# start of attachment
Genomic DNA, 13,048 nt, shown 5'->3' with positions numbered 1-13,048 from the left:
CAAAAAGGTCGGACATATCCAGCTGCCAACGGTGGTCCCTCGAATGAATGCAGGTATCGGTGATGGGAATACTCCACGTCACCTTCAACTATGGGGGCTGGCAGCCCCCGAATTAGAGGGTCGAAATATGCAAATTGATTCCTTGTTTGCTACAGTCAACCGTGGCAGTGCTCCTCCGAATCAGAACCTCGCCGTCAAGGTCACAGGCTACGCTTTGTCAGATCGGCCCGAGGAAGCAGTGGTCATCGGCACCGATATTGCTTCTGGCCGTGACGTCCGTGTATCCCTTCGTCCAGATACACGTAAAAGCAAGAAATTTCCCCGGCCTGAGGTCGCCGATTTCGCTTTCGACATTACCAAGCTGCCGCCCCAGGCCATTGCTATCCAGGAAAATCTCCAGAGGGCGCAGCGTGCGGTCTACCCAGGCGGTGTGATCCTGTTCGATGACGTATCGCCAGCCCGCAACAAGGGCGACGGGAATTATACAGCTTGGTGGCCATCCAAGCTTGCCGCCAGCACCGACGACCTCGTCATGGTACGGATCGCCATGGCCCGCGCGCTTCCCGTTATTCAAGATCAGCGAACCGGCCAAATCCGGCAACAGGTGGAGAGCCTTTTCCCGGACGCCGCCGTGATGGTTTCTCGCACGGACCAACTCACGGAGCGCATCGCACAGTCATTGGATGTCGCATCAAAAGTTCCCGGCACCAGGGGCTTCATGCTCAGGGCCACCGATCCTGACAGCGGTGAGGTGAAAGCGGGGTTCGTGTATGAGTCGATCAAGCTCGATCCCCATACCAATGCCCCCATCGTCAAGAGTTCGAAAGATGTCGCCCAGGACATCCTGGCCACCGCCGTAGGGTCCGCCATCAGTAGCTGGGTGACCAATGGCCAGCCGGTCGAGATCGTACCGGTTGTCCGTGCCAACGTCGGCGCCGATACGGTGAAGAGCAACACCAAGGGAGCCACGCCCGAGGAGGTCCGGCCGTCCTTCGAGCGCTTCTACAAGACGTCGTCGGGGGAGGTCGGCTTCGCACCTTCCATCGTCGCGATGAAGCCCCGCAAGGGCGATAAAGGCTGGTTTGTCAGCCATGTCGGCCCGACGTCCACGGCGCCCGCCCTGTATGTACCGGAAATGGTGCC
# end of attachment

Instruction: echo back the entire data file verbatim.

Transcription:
Genomic DNA, 13,048 nt, shown 5'->3' with positions numbered 1-13,048 from the left:
CAAAAAGGTCGGACATATCCAGCTGCCAACGGTGGTCCCTCGAATGAATGCAGGTATCGGTGATGGGAATACTCCACGTCACCTTCAACTATGGGGGCTGGCAGCCCCCGAATTAGAGGGTCGAAATATGCAAATTGATTCCTTGTTTGCTACAGTCAACCGTGGCAGTGCTCCTCCGAATCAGAACCTCGCCGTCAAGGTCACAGGCTACGCTTTGTCAGATCGGCCCGAGGAAGCAGTGGTCATCGGCACCGATATTGCTTCTGGCCGTGACGTCCGTGTATCCCTTCGTCCAGATACACGTAAAAGCAAGAAATTTCCCCGGCCTGAGGTCGCCGATTTCGCTTTCGACATTACCAAGCTGCCGCCCCAGGCCATTGCTATCCAGGAAAATCTCCAGAGGGCGCAGCGTGCGGTCTACCCAGGCGGTGTGATCCTGTTCGATGACGTATCGCCAGCCCGCAACAAGGGCGACGGGAATTATACAGCTTGGTGGCCATCCAAGCTTGCCGCCAGCACCGACGACCTCGTCATGGTACGGATCGCCATGGCCCGCGCGCTTCCCGTTATTCAAGATCAGCGAACCGGCCAAATCCGGCAACAGGTGGAGAGCCTTTTCCCGGACGCCGCCGTGATGGTTTCTCGCACGGACCAACTCACGGAGCGCATCGCACAGTCATTGGATGTCGCATCAAAAGTTCCCGGCACCAGGGGCTTCATGCTCAGGGCCACCGATCCTGACAGCGGTGAGGTGAAAGCGGGGTTCGTGTATGAGTCGATCAAGCTCGATCCCCATACCAATGCCCCCATCGTCAAGAGTTCGAAAGATGTCGCCCAGGACATCCTGGCCACCGCCGTAGGGTCCGCCATCAGTAGCTGGGTGACCAATGGCCAGCCGGTCGAGATCGTACCGGTTGTCCGTGCCAACGTCGGCGCCGATACGGTGAAGAGCAACACCAAGGGAGCCACGCCCGAGGAGGTCCGGCCGTCCTTCGAGCGCTTCTACAAGACGTCGTCGGGGGAGGTCGGCTTCGCACCTTCCATCGTCGCGATGAAGCCCCGCAAGGGCGATAAAGGCTGGTTTGTCAGCCATGTCGGCCCGACGTCCACGGCGCCCGCCCTGTATGTACCGGAAATGGTGCC